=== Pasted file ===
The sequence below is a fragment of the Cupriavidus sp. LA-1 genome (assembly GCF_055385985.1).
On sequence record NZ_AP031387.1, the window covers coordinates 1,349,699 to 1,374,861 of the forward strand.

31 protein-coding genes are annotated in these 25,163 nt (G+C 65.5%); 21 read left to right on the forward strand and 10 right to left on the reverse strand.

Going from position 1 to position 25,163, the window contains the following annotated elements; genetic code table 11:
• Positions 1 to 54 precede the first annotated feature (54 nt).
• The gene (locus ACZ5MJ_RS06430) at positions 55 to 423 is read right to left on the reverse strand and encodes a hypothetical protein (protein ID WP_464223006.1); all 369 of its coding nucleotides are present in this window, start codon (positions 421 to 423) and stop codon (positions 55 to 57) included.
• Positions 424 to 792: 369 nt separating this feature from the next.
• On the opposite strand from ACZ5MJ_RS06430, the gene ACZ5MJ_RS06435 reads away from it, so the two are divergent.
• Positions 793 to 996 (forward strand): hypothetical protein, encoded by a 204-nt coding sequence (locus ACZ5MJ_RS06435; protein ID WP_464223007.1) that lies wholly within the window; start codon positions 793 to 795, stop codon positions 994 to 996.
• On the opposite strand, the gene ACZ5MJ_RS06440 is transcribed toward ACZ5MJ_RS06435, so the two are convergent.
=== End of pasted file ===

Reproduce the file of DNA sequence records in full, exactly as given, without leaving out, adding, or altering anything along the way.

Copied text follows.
The sequence below is a fragment of the Cupriavidus sp. LA-1 genome (assembly GCF_055385985.1).
On sequence record NZ_AP031387.1, the window covers coordinates 1,349,699 to 1,374,861 of the forward strand.

31 protein-coding genes are annotated in these 25,163 nt (G+C 65.5%); 21 read left to right on the forward strand and 10 right to left on the reverse strand.

Going from position 1 to position 25,163, the window contains the following annotated elements; genetic code table 11:
• Positions 1 to 54 precede the first annotated feature (54 nt).
• The gene (locus ACZ5MJ_RS06430) at positions 55 to 423 is read right to left on the reverse strand and encodes a hypothetical protein (protein ID WP_464223006.1); all 369 of its coding nucleotides are present in this window, start codon (positions 421 to 423) and stop codon (positions 55 to 57) included.
• Positions 424 to 792: 369 nt separating this feature from the next.
• On the opposite strand from ACZ5MJ_RS06430, the gene ACZ5MJ_RS06435 reads away from it, so the two are divergent.
• Positions 793 to 996 (forward strand): hypothetical protein, encoded by a 204-nt coding sequence (locus ACZ5MJ_RS06435; protein ID WP_464223007.1) that lies wholly within the window; start codon positions 793 to 795, stop codon positions 994 to 996.
• On the opposite strand, the gene ACZ5MJ_RS06440 is transcribed toward ACZ5MJ_RS06435, so the two are convergent.